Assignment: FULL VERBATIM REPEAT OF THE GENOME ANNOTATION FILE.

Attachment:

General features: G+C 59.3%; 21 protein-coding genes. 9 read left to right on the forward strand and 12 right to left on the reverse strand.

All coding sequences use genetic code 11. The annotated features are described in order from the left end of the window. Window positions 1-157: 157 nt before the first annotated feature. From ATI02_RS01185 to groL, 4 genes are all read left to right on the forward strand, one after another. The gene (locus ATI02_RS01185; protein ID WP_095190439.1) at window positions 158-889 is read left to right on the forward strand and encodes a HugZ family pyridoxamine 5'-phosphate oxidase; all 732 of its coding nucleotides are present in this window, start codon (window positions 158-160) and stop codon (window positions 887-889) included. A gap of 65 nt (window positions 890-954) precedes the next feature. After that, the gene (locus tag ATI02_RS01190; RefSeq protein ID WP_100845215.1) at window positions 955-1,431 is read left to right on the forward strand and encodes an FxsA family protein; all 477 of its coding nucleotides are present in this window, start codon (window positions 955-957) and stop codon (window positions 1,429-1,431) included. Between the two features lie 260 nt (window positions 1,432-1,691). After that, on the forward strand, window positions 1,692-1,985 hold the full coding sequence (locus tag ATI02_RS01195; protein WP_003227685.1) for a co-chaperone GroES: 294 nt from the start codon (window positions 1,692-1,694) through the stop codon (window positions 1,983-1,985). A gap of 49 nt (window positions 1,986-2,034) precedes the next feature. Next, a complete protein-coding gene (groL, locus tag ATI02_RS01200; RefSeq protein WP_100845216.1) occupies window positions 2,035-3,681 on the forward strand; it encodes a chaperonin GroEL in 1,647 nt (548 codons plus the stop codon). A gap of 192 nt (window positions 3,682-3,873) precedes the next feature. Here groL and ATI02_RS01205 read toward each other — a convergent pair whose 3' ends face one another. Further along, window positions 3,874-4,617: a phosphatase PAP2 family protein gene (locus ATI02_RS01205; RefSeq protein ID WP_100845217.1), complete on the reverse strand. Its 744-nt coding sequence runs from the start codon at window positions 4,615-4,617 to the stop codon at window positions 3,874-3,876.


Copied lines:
General features: G+C 59.3%; 21 protein-coding genes. 9 read left to right on the forward strand and 12 right to left on the reverse strand.

All coding sequences use genetic code 11. The annotated features are described in order from the left end of the window. Window positions 1-157: 157 nt before the first annotated feature. From ATI02_RS01185 to groL, 4 genes are all read left to right on the forward strand, one after another. The gene (locus ATI02_RS01185; protein ID WP_095190439.1) at window positions 158-889 is read left to right on the forward strand and encodes a HugZ family pyridoxamine 5'-phosphate oxidase; all 732 of its coding nucleotides are present in this window, start codon (window positions 158-160) and stop codon (window positions 887-889) included. A gap of 65 nt (window positions 890-954) precedes the next feature. After that, the gene (locus tag ATI02_RS01190; RefSeq protein ID WP_100845215.1) at window positions 955-1,431 is read left to right on the forward strand and encodes an FxsA family protein; all 477 of its coding nucleotides are present in this window, start codon (window positions 955-957) and stop codon (window positions 1,429-1,431) included. Between the two features lie 260 nt (window positions 1,432-1,691). After that, on the forward strand, window positions 1,692-1,985 hold the full coding sequence (locus tag ATI02_RS01195; protein WP_003227685.1) for a co-chaperone GroES: 294 nt from the start codon (window positions 1,692-1,694) through the stop codon (window positions 1,983-1,985). A gap of 49 nt (window positions 1,986-2,034) precedes the next feature. Next, a complete protein-coding gene (groL, locus tag ATI02_RS01200; RefSeq protein WP_100845216.1) occupies window positions 2,035-3,681 on the forward strand; it encodes a chaperonin GroEL in 1,647 nt (548 codons plus the stop codon). A gap of 192 nt (window positions 3,682-3,873) precedes the next feature. Here groL and ATI02_RS01205 read toward each other — a convergent pair whose 3' ends face one another. Further along, window positions 3,874-4,617: a phosphatase PAP2 family protein gene (locus ATI02_RS01205; RefSeq protein ID WP_100845217.1), complete on the reverse strand. Its 744-nt coding sequence runs from the start codon at window positions 4,615-4,617 to the stop codon at window positions 3,874-3,876.